A lot of folks (yours-truly included) have been loving Pandora lately because they've been using the excellent native iPhone app (Read a Lightning Review of Pandora). With any luck, these folks could be mobilized to help Pandora out -- they're facing crippling and unfair royalty fees from SoundExchange. It's an issue that we reported on a bit last year over at our sister site, WMExperts. The gist is this: the RIAA and SoundExchange are looking to enforce new royalty rates for Internet Radio that are so high that it's fair to say they're meant not to pay artists, but to destroy a medium. This article on Pandora's plight over at the Washington Post [via] is a pretty good summary of the state of the Internet Radio fight, and here's a pretty good summary of the article:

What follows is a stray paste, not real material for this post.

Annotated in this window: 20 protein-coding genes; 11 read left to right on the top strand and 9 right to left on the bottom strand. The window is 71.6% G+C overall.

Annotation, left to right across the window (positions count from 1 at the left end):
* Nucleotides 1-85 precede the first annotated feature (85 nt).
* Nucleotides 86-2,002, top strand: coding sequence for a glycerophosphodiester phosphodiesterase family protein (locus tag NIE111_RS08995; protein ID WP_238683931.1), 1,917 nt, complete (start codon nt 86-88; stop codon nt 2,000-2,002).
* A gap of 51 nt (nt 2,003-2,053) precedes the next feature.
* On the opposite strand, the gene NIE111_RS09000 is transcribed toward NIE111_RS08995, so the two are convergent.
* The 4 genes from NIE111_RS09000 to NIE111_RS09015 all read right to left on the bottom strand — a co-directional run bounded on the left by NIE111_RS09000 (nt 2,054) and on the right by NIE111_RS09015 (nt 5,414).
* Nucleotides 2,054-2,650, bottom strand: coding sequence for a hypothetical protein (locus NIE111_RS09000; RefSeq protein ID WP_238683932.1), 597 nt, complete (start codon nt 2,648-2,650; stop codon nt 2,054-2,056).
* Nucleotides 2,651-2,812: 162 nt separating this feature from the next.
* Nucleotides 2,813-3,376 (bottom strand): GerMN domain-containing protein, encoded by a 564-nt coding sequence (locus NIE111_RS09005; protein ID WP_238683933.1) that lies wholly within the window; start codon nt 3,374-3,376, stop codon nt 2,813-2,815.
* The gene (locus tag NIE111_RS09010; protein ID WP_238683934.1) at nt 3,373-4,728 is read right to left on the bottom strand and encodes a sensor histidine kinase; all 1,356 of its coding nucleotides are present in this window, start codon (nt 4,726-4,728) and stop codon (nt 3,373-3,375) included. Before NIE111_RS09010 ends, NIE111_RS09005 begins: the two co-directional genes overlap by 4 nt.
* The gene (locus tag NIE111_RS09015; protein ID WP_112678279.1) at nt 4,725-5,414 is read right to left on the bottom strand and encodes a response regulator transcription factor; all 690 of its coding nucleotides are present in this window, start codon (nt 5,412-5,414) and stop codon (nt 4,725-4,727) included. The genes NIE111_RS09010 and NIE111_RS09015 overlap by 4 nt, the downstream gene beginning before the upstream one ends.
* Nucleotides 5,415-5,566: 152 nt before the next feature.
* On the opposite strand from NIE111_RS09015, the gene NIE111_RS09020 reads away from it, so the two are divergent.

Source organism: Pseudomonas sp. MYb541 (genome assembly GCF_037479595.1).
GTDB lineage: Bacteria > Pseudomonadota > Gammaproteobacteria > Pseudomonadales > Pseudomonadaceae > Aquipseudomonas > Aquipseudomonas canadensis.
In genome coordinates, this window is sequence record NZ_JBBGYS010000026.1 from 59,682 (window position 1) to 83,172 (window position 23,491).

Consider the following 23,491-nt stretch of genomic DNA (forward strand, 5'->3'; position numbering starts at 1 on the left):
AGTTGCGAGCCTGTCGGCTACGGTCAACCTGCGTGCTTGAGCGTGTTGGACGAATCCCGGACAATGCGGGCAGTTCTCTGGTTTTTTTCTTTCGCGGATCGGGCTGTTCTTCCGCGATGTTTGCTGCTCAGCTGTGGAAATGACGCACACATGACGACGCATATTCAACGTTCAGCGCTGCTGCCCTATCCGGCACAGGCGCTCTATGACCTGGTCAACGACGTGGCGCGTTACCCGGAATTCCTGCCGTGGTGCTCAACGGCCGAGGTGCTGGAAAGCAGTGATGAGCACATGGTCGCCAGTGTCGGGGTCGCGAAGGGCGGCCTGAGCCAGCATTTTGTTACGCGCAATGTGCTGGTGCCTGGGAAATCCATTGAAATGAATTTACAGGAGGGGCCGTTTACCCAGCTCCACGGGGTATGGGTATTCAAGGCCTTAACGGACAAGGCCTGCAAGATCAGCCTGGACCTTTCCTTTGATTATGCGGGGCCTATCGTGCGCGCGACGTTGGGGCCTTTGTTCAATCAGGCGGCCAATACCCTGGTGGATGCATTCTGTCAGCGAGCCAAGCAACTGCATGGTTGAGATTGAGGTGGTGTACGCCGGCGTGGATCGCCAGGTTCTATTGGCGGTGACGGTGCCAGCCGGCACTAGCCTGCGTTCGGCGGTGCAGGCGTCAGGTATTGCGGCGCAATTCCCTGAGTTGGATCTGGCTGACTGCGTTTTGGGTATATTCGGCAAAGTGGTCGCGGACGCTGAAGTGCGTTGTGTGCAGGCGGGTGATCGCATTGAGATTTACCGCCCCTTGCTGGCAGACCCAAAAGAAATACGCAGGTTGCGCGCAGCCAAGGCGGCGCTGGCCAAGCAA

"We're approaching a pull-the-plug kind of decision," said Tim Westergren, who founded Pandora. "This is like a last stand for webcasting." [...] Westergren, seemingly wearied by the constant haggling over the issue, signaled that Pandora's investors may also be impatient for an end. "We're funded by venture capital," he said. "They're not going to chase a company whose business model has been broken. So if it doesn't feel like its headed towards a solution, we're done."

Our take: the actions taken last year by SaveNetRadio.org and the huge masses they were able to mobilize managed to shine enough light on this issue to delay what looked like the impending death of Internet Radio. Now we're back for Internet Radio 2: The Revenge, and since Pandora's now on our iPhones, this time, it's personal.

Or better: We might be approaching Pandora's Last Stand, but let's make sure they don't stand alone.